Social Science Seminar by Mayeso Chinseu Lazaro
Deconstructing Hegemonic Discourses of OVC Care in Contemporary Sub-Saharan Africa: The Nexus of Gender and Grandfathers’ Care Work for OVC in Rural Southern Malawi
Mayeso Chinseu Lazaro – PhD Researcher, University of Hull, England
Sub-Saharan Africa (SSA) accounts for over 70% of the world’s HIV/AIDS-related morbidities and mortalities, and subsequently 85% of the global orphans and vulnerable children (OVC). Although kinship care supports the majority of OVC, HIV/AIDS, poverty, and other contextual factors have greatly challenged its capacity, leading to burgeoning ‘non-voluntary grandparenting’. Yet, research about grandparenting in SSA is scant. A few extant studies on grandparenting and OVC care in the region have almost exclusively focused on OVC and grandmothers.
Consequently, grandfathers are silent in the research, invisible in the society, and little is known about their everyday lives. Thus, this research project aims to lessen this lacuna in knowledge. Situated within the context of HIV/AIDS and poverty in rural communities of southern Malawi, the study is using intersectionality, ethnography and participatory approaches and methods to explore the place of grandfathers in OVC care, and their caregiving experiences.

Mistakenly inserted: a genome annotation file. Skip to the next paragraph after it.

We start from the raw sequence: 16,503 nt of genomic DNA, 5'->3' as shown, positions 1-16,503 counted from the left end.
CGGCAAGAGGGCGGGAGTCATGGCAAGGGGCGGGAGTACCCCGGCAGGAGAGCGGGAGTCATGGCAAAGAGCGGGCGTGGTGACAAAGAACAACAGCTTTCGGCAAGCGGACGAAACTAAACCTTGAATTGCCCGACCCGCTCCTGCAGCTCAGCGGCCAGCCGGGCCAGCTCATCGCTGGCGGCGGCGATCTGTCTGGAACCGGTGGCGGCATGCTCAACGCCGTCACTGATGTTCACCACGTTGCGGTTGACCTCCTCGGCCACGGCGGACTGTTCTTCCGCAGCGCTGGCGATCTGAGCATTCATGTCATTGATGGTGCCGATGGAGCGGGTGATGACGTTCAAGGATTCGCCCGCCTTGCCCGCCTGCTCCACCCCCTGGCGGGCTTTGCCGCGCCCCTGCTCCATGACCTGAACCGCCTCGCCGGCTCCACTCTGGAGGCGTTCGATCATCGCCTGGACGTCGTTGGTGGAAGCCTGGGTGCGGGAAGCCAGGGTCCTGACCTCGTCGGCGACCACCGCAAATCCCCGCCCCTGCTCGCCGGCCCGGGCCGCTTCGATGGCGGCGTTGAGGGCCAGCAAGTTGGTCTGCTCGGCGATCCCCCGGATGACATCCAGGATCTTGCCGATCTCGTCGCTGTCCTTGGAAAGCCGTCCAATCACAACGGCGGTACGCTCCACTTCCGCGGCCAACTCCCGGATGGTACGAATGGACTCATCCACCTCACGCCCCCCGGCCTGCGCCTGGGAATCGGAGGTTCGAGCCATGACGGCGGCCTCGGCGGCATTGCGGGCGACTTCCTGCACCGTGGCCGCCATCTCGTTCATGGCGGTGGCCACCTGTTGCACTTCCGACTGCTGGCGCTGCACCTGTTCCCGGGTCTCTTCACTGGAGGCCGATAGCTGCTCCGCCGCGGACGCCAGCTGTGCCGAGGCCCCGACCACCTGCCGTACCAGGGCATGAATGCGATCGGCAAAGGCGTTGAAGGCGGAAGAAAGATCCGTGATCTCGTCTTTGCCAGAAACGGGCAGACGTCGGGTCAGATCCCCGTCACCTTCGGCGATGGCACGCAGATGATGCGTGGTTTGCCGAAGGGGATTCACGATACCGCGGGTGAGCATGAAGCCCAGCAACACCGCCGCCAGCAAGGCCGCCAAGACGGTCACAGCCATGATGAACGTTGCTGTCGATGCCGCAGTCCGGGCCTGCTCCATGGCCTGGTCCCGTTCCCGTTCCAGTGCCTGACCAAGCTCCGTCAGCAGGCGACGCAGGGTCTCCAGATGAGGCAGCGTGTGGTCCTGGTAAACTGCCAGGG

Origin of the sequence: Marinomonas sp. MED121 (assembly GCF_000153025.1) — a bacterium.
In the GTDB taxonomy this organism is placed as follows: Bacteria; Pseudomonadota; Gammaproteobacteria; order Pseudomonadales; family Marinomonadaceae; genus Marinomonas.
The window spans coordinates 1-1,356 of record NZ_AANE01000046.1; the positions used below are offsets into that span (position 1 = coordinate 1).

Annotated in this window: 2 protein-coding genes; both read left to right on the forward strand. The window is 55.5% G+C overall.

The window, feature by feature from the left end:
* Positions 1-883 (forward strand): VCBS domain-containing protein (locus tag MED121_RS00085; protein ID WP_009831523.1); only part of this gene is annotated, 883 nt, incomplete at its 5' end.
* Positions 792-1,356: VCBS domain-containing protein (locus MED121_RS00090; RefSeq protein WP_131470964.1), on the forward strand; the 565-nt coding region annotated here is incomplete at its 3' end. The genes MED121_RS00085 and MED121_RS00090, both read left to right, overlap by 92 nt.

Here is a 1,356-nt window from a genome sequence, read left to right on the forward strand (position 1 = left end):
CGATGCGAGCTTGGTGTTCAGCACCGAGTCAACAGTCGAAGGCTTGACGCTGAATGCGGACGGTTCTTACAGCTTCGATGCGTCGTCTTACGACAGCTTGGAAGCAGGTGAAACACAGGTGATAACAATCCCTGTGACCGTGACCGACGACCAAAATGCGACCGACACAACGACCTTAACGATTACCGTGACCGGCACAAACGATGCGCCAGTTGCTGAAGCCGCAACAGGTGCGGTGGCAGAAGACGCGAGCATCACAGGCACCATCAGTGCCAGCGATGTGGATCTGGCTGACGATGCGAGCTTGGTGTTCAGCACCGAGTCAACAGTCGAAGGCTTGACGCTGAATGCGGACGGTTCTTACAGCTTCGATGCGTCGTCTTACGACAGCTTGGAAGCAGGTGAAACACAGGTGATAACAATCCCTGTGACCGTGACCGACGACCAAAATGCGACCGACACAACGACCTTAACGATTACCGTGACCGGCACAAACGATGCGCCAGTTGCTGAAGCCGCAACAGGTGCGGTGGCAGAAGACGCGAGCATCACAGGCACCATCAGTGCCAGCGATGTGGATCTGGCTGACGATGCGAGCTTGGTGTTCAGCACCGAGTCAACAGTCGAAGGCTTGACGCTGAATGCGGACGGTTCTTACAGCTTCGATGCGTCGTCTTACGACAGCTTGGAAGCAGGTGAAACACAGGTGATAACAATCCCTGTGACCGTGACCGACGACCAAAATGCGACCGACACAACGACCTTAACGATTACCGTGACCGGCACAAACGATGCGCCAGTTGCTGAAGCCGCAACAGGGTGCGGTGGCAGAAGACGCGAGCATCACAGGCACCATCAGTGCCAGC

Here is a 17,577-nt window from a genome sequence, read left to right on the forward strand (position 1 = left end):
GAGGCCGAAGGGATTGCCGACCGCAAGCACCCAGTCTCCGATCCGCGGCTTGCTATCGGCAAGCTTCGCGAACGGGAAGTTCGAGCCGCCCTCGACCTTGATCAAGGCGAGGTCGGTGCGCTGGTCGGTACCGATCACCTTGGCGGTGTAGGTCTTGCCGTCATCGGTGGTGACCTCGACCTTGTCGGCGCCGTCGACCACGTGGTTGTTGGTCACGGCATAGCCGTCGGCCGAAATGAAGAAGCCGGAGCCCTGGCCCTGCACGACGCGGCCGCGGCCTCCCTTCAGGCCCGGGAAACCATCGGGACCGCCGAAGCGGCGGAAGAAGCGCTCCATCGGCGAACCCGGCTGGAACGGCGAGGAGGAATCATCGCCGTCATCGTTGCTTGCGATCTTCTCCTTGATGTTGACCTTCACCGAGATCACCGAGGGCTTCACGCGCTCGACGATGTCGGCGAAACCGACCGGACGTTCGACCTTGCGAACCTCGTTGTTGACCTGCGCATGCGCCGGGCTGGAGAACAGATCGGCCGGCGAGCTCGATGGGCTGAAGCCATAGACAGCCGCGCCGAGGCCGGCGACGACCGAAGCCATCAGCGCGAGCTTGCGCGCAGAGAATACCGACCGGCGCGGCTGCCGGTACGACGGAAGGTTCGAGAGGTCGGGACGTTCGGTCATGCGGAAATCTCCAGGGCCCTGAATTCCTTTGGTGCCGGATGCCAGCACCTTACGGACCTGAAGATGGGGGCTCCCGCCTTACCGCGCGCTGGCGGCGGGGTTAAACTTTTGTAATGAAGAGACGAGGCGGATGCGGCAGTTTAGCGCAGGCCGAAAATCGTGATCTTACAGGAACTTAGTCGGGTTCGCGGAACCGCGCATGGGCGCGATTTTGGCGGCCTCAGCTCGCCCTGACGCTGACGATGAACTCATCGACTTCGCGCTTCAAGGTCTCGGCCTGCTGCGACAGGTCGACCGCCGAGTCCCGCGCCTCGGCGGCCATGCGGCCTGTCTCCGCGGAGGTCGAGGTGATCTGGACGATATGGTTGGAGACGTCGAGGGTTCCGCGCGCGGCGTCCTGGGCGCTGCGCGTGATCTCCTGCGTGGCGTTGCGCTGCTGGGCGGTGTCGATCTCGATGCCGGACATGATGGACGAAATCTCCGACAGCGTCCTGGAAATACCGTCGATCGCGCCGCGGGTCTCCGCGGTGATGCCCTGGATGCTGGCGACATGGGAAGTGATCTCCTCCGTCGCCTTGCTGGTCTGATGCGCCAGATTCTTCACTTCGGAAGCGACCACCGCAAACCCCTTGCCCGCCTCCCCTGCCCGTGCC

Preliminary findings are discussed and implications for social policy on grandparenting and OVC care in Malawi are provided. Overall, the study deconstructs long-lived and deeply entrenched gender-biased hegemonic discourses of grandparenting and OVC care in SSA that tend to elevate grandmothers and confine grandfathers on the periphery. The study also highlights the nexus of gender and grandfathers’ caregiving experiences. The study, thus, recommends the need for recognition of grandfathers’ care work for OVC, and subsequently, their substantial inclusion in social support programmes for grandparents and OVC care. Such endeavours would play a crucial role in easing grandfathers’ struggle for survival to support growth and development of OVC with utmost efficacy.
Keywords: caregiving, ethnography, gender disparities, gender matching, HIV/AIDS, interdependences, intergenerational relationships, intersectionality, Malawi, nexus, orphans and vulnerable children, participatory research, poverty, sub-Saharan Africa, survival.